Taj Boston, one of the city’s swankiest hotels, is returning to local ownership.
New England Development, the real estate firm founded by mall mogul Stephen Karp, and Eastern Real Estate said Monday that they are leading a group of investors to buy the luxury property, which has been owned for a decade by an Indian company. The group has the property under contract, with plans to keep the Taj flag out front but to “redefine the vibrant and luxurious potential” of the grand hotel overlooking the Public Garden.
The buyers, who also include developer Lubert-Adler and the private equity firm Rockpoint Group, didn’t disclose a price. But the Taj’s parent company, Indian Hotels Co., said this month that it planned to sell the property for no less than $125 million, which would reflect something of a bargain compared with other recent sales of high-end hotels in Boston.
Formerly the Ritz-Carlton, the hotel on the corner of Newbury and Arlington streets remains one of Boston’s finest, with an opulent lobby and a beloved tea service. But the building is 90 years old, and industry experts say it has fallen a step behind competing five-star properties such as the Mandarin Oriental and the Four Seasons, both on Boylston Street. Meanwhile, Indian Hotels’ financial reports indicate it has lost money in recent years.
Karp and his partners did not immediately share any plans for how they would improve performance at the hotel. Karp made his name with malls, opening Liberty Tree in Danvers in 1972 and founding New England Development shortly thereafter. The firm went on to develop Northshore Mall and CambridgeSide Galleria, as well as other retail, commercial, and residential projects in Massachusetts and across the country. Karp also serves as chairman of Boston Children’s Hospital.
New England Development and Eastern have partnered on a number of projects, most recently the newly opened University Station in Westwood. The firm owns hotels in Nantucket and Newburyport, but Karp does not have a lot of experience with big urban properties.
In a brief statement, Karp noted the Taj’s history and its location on Boston’s premiere shopping street as big draws for him.
It wouldn’t be a surprise if Karp spruced up retail components of the Taj’s lobby, or replaced some of the hotel rooms with condominiums, said Tim Kirwan, longtime general manager of the InterContinental Boston and now a consultant who specializes in repositioning hotels.
“There are a bunch of ways to spice it up,” Kirwan said. “You could do residences and a smaller boutique hotel. Maybe with a two- or three-story boutique shopping market.”
Whatever approach the new owners take, Pat Moscaritolo, chief executive of the Greater Boston Convention & Visitors Bureau, said he was pleased to see a local group with a long track record buying the place.
“They understand what this property means to the community,” he said.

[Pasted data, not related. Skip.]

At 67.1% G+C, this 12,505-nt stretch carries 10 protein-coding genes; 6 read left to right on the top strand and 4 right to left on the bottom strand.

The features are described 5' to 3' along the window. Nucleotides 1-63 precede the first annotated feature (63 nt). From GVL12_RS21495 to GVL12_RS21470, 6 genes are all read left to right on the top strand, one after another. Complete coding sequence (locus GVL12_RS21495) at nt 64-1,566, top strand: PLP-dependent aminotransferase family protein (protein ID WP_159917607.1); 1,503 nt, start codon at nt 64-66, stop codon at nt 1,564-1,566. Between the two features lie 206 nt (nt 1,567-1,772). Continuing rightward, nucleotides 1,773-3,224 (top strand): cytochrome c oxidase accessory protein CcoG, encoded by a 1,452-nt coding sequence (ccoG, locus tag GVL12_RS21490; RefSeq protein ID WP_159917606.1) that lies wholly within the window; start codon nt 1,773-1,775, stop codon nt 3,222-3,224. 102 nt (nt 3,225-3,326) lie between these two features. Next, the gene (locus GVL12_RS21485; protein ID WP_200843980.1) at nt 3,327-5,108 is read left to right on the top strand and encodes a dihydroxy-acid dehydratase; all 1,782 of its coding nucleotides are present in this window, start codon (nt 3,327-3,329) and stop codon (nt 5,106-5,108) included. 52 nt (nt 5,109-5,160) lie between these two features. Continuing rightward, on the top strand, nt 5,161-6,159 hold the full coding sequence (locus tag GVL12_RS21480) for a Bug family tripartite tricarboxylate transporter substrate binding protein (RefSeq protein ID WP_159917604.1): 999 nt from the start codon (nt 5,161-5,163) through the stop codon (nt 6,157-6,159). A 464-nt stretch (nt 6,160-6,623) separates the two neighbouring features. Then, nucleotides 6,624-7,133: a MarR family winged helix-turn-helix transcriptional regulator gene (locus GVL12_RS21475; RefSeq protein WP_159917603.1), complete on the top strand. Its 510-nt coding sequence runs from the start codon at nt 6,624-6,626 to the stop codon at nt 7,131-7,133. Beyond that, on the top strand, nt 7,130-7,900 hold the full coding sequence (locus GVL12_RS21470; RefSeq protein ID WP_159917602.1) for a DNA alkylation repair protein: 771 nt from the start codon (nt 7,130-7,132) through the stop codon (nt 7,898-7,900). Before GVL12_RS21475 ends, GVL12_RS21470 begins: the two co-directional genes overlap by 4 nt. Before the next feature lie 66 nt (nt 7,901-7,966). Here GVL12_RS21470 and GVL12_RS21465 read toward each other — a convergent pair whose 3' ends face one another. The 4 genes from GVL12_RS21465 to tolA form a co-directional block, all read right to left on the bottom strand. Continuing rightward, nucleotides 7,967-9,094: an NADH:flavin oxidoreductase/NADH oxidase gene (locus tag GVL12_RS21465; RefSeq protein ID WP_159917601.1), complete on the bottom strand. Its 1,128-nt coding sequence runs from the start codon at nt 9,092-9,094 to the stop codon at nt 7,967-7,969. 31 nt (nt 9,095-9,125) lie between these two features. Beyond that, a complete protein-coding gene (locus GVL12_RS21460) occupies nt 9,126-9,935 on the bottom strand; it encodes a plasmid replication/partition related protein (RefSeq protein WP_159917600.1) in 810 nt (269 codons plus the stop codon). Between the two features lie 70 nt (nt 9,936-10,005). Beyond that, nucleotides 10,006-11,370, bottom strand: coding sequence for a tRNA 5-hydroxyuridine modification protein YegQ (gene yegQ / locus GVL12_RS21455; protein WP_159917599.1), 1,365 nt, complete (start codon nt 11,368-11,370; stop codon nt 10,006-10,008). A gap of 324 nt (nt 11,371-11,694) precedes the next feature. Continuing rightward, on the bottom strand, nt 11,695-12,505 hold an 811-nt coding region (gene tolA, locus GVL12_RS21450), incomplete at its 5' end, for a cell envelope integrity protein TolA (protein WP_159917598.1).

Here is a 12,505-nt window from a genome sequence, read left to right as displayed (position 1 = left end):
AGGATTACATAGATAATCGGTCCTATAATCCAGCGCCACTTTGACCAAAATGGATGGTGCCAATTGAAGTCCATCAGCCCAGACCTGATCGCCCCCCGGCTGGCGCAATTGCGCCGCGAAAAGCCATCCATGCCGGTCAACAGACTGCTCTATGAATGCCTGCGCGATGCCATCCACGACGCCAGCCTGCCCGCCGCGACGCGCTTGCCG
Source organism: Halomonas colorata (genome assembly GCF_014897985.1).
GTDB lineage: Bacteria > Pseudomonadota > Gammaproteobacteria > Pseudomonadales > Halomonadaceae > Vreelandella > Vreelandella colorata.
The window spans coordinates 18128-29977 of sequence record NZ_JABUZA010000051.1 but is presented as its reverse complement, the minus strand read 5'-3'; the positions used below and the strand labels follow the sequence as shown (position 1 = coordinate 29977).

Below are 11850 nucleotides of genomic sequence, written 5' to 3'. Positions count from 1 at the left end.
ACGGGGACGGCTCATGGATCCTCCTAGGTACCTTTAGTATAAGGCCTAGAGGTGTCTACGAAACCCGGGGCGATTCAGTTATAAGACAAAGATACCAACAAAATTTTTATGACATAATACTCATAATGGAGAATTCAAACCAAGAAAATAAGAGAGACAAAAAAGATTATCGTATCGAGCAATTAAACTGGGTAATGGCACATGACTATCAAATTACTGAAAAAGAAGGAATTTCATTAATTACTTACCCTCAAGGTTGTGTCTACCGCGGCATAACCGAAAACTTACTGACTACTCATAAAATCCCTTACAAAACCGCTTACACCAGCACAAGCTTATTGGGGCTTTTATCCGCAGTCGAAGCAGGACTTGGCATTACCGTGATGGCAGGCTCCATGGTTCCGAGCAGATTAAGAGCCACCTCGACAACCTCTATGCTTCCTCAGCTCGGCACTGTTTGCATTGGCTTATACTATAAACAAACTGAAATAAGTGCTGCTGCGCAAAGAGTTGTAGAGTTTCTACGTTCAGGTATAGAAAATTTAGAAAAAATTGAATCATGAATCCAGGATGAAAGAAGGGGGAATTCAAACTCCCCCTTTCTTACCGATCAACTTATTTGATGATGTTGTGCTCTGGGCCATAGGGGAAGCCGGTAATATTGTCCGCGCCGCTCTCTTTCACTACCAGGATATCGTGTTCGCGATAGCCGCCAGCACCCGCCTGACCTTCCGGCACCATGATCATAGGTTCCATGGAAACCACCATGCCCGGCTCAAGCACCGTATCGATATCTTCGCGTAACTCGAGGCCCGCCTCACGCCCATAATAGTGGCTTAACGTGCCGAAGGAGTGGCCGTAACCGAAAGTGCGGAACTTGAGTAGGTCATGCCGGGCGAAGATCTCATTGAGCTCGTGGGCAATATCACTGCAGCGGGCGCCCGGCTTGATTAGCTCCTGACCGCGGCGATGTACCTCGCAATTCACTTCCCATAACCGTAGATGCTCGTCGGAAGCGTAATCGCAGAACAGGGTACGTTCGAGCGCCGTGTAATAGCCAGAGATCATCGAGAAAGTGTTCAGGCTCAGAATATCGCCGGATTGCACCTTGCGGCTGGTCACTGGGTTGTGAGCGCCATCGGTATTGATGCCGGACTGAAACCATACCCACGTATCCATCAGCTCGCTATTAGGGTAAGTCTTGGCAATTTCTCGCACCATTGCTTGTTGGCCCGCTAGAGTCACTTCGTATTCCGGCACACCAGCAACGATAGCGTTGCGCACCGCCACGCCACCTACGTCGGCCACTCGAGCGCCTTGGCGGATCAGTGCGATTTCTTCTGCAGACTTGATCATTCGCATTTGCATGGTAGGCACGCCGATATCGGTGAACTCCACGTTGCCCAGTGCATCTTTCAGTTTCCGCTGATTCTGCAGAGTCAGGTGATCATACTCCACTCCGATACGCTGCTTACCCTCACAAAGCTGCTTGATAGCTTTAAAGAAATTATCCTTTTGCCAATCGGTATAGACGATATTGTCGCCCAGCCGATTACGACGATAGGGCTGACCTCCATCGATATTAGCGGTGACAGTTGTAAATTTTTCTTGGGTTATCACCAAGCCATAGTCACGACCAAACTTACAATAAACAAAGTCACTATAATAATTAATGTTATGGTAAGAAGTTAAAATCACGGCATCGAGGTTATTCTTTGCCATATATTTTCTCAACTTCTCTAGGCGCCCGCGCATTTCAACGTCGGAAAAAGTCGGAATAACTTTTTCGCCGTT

Global investors have poured money into trophy Boston real estate lately, sparking bidding wars for top-tier office buildings and hotels, though it’s not entirely clear how many bidders the Karp group beat out for the Taj.
It was just this month that Indian Hotels announced it was selling the hotel — which it bought in 2007 for $166 million — in a plan to shed debt and focus on its core markets in the Persian Gulf and South Asia. But several hotel industry sources say they had heard the property was quietly on the market before then. Indian Hotels did not respond to messages seeking comment Monday.
At $125 million, or $457,875 per room for the 273-room hotel, the Taj would be fetching less than other high-profile properties that have sold in Boston lately. This year, Mandarin Oriental Hotel Group paid nearly $950,000 a room to buy the Back Bay’s Mandarin Oriental out of bankruptcy.
“That’s an extraordinarily attractive price to a lot of people,” Kirwan said. “Though the reality is that nearly half a million a key is just the beginning, when you think about renovations it needs.”
Industry experts have said that keeping the Taj name — one of Indian Hotels’ stated priorities in the sale — could dampen the sale price. So would the property’s financial losses, which topped $7 million last year on $34.1 million in revenue. Excluding interest, depreciation, and taxes, the loss was $600,000.
Still, Moscaritolo said, with good management and the right renovations, the Taj has all the potential in the world.
“It’s a one-of-a-kind property in a one-of-a-kind location. It has a storied history,” he said. “It’s a unique place.”
And soon it will belong to Karp and his partners. Pending final approval by Indian Hotels’ board, the deal is scheduled to close in July.
Tim Logan can be reached at firstname.lastname@example.org. Follow him on Twitter @bytimlogan.